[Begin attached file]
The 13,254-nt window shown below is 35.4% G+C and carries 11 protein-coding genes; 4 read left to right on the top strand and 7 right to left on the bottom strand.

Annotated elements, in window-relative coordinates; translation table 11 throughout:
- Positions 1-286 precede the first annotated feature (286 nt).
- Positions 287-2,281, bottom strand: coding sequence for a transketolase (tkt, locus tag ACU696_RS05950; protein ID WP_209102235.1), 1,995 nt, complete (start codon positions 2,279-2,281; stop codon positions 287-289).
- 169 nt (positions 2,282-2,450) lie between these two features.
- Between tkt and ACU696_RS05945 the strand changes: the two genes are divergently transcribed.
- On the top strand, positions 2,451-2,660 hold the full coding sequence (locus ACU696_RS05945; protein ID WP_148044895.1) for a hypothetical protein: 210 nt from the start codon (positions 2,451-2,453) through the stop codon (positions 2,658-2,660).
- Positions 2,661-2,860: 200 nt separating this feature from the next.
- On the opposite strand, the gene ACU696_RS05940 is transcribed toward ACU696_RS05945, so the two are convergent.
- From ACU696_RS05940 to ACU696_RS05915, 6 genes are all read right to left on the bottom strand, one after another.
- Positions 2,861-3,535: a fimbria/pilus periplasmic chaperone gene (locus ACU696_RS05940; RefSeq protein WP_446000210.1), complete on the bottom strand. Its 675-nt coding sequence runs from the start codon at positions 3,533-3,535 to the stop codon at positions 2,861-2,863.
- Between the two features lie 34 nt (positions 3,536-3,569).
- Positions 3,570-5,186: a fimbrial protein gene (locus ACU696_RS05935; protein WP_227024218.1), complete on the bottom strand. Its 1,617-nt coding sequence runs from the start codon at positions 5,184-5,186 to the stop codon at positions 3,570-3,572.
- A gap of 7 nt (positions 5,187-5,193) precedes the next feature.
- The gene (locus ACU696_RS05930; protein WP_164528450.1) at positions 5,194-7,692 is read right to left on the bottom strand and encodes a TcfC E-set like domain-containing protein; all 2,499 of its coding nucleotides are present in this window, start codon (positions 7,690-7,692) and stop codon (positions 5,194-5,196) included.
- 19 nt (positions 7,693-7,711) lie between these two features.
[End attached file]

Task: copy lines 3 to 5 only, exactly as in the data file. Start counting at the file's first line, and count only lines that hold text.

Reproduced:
- Positions 1-286 precede the first annotated feature (286 nt).
- Positions 287-2,281, bottom strand: coding sequence for a transketolase (tkt, locus tag ACU696_RS05950; protein ID WP_209102235.1), 1,995 nt, complete (start codon positions 2,279-2,281; stop codon positions 287-289).
- 169 nt (positions 2,282-2,450) lie between these two features.